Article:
How can we find a way of engaging with grace and knowing how to dis-engage with compassion?

When I trained as an Executive Coach, 17 years ago, we didn’t use the language of mental health and most of my clients wanted to keep emotions out of the conversation. Over the years of practice, and additional learning, I realise how naïve it is to imagine we can be our optimal selves without bringing our whole self to the moment.

I will come clean and be completely transparent I contract with my clients to work whole person, whole life. Yes, my clients are often partners in professional service firms, a higher % are male, successful, focussed, revenue orientated, and they recognise the pressure they and their teams are under. They seek ways of redressing the balance between organisation and individual demands/ needs.

My take on this is that if we each understand how we can stay in our window of presence, that place where we can adapt and adjust appropriately to what in happening in the moment, then we can all thrive. Working with someone who is not doing so well, supporting them to co-regulate is a real gift. It means we provide a secure base for them to find enough resourcefulness to take a step.  That may or may not be coaching and we can still have a human centred conversation.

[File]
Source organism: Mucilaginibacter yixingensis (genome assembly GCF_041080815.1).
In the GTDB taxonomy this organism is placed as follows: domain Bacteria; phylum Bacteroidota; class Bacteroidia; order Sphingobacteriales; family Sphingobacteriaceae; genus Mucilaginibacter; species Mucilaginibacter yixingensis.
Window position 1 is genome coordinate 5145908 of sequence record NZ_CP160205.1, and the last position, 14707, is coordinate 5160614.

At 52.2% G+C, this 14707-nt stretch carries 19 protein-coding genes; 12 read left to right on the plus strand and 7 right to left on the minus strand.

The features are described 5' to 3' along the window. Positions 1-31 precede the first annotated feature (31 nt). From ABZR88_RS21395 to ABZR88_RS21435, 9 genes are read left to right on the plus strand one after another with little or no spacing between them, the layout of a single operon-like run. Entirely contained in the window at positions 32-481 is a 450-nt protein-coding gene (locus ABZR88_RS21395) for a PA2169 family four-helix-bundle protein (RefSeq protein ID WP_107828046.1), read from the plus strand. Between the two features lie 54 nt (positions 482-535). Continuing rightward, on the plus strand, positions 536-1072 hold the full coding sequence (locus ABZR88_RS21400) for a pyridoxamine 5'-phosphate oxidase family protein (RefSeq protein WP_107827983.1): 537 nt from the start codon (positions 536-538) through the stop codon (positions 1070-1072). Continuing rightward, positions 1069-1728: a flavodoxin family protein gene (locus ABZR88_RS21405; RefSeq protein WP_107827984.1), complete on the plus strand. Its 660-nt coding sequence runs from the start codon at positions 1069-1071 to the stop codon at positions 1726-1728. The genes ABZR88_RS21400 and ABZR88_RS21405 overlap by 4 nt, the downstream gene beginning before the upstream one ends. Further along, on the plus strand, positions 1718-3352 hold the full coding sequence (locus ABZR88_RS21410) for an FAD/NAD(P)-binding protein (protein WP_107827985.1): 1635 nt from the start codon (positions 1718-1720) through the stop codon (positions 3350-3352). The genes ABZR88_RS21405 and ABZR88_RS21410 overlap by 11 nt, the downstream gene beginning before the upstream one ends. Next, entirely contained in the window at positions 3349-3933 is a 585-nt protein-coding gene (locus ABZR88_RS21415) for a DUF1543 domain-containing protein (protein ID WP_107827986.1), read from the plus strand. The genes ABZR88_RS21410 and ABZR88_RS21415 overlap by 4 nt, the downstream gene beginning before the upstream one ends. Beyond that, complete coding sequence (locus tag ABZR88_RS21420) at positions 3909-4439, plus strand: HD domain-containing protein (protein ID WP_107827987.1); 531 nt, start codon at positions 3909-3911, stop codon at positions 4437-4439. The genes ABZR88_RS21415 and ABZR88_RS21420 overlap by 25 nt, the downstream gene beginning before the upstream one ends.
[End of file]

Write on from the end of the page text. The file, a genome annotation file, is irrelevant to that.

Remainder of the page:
Let me explain with a couple of case studies.

My client Ahmed, based in the middle east, high potential on a leadership programme and I was his coach. He’d created as part of an assessment a development plan which was laudable yet unlikely to be achieved. This was evident when I asked what might get in his way of achieving these goals. Pressure, too much work, too many competing demands, no break, no exercise, challenges at home with children and life partner. He struggled to stay present in the moment with me. He oscillated between high pressure, high stress, what if’s, I should, I need to and exhaustion. I’m done. He wasn’t in a state where learning was probable, and energy was low. Here was a classic case of organisational demands vs individuals’ wellbeing. The message he was telling himself was that the organisations need, the client’s needs came first.

Before I decided whether to carry on, I’d like you to be aware that I’m well equipped to have conversations relating to declining mental and emotional health.

  • I’ve trained in psychology to master’s level.
  • I know how to build and sustain wellbeing, mind, and body, including a nutrition coaching qualification alongside my others.
  • I teach and advocate mental health awareness, including suicide prevention, navigating the landscape, not a one-dimensional view.